This month at Art as Therapy we are unlocking our powers of positive thinking through the use of positive affirmations. At Art as Therapy we believe that our thoughts have the power to change how we feel, how we behave, and ultimately what we believe about ourselves.

Here’s how it works: our thoughts impact how we feel. Our feelings influence how we do the things that we do. When our actions reinforce our thoughts, eventually these thoughts become automatic. Automatic thoughts are like software programming for a computer, and they form the basis of our beliefs about ourselves and the world. This connection between beliefs, thoughts, feelings and actions can be summarized as: Beliefs →Thoughts → Feelings →Actions.

Here’s a concrete example from the art therapy room. A client draws a shape and then wants to cut it out using scissors. This is a fine motor skill that some younger clients find challenging. It’s one of many task-oriented challenges that a client may be faced with during an art therapy session. Challenges often evoke automatic thoughts, for example: “This looks hard. I don’t think I can do it.” A negative automatic thought creates feelings of discouragement and frustration (essentially, disempowerment). Once the client feels frustrated, it is difficult to concentrate and to control fine motor actions. These feelings can lead to impulsive actions like making a mistake or scrunching up the paper. Then the client may feel even more discouraged and want to give up. The incomplete or failed task only reinforces the original thought that the task was too hard and the client can’t do it. This self-fulfilling prophecy, if repeated enough times, can lead to a belief about the self that the client is not capable and they can’t do hard things.

But what if, when faced with a challenge, the client automatically thinks: “I can do it! I will try my best.” This thought leads to feelings of confidence and competence. With the expectation of trying your best, even mistakes are okay along the way. The client completes the task to the best of his or her abilities, and the thought that they can do it is positively reinforced. Over time, this builds a sense of competency and empowerment, and a belief that they can face challenges and do hard things.   

The art therapy process provides opportunities for clients to tune into their thoughts and feelings. If a client experiences a moment of frustration and acts impulsively during the session, this provides a great opportunity to stop and reflect on the thoughts and feelings that were happening in the moments leading up to the behavior. At Art as Therapy we approach these moments with an attitude of acceptance and curiosity, free of judgement, because we see them as an opportunity for self reflection and discovery. This also provides an opportunity to reprogram the thought. Once we become aware of our automatic thoughts and notice how they impact our emotions and behavior, we can decide if this is working for us or if we would like to make a change. Change can occur at any point in the cycle, but we find that changing our thoughts can be very effective. It’s kind of like reprogramming a computer. We replace a negative automatic thought with a positive one. After much repetition, this positive thought becomes the automatic one and it changes the chain of events – it changes how we feel, which impacts how we behave. Our altered behaviour proves the positive thought, which reinforces a positive belief about ourselves.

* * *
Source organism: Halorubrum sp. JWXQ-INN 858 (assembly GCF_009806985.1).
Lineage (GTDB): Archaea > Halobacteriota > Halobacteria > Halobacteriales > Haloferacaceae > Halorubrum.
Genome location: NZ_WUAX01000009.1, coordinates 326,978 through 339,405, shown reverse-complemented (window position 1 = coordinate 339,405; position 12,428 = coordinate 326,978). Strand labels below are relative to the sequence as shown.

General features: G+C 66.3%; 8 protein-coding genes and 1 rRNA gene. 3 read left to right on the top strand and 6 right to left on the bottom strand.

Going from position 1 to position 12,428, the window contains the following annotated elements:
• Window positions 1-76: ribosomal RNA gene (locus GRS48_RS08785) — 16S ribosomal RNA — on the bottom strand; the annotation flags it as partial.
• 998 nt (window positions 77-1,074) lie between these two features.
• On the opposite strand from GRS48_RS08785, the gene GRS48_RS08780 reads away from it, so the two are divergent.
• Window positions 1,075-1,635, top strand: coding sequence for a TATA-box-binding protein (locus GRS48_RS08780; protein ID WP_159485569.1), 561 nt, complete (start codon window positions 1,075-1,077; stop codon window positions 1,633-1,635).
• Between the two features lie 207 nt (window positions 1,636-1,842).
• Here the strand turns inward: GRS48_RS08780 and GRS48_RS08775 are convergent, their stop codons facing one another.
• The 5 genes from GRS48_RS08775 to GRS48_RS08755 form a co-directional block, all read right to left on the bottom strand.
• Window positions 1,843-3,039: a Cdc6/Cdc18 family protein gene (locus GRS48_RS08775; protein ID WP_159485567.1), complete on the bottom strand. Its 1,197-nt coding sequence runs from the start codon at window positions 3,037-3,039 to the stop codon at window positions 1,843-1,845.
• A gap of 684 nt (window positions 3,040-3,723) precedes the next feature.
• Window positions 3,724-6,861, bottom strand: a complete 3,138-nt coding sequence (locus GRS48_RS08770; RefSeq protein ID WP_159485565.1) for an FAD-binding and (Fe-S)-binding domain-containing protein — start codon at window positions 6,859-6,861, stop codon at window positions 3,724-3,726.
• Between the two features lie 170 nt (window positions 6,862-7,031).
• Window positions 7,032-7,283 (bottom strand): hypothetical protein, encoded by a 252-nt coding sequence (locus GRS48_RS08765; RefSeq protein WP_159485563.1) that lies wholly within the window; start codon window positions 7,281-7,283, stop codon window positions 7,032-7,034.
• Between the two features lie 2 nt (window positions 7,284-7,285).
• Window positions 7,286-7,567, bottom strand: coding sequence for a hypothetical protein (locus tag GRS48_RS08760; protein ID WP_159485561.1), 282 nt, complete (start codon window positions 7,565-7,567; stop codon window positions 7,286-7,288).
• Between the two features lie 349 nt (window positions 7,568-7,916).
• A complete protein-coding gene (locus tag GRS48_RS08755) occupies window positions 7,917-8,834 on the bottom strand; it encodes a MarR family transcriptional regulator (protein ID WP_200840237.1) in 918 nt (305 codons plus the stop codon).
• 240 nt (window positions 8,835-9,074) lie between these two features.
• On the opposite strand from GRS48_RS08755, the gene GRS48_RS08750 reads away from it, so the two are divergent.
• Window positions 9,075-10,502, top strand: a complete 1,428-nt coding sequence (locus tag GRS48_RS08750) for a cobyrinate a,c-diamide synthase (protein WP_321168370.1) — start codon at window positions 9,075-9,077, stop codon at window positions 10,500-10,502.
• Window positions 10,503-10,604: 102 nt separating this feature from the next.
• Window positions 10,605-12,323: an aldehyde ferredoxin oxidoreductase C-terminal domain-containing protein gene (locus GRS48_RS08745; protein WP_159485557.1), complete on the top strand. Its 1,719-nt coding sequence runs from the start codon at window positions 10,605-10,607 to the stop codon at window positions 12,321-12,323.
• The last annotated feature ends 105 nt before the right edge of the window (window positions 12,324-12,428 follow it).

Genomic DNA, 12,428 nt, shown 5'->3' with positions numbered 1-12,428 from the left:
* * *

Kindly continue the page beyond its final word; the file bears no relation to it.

The art therapy space is a safe space where clients can try things out. It becomes an arena where they can test out change on a small scale, and repeat the task starting with a positive thought to see if it alters the results. A different thought may create a different feeling, and a different feeling may lead to a different result. After this has been tested out, the art therapy sessions provide space to practice – essentially to reprogram.

This month, we have taken this concept a step further by creating a board of daily positive affirmations. Affirmations are positive statements that you can say or think to yourself as a way to reprogram automatic thoughts. For instance, the positive affirmation in our example would be: “It looks hard but I can try my best. I believe that I can do it.” By saying this phrase, we can plant a positive thought which will lead to a positive feeling. This will help us to face challenges.

Come visit our Orangeville office (15 Elizabeth St) to get your positive affirmation today! We truly believe that you have the power to do hard things, and that you can unlock your inner power through positive thinking!

Try it out and let us know how it goes! Share your stories via social media, or send us your favourite positive affirmation. Email info@artastherapy.ca or call 1-519-307-9000 today. 

Written by Rubi Garyfalakis, Art Therapist at Art as Therapy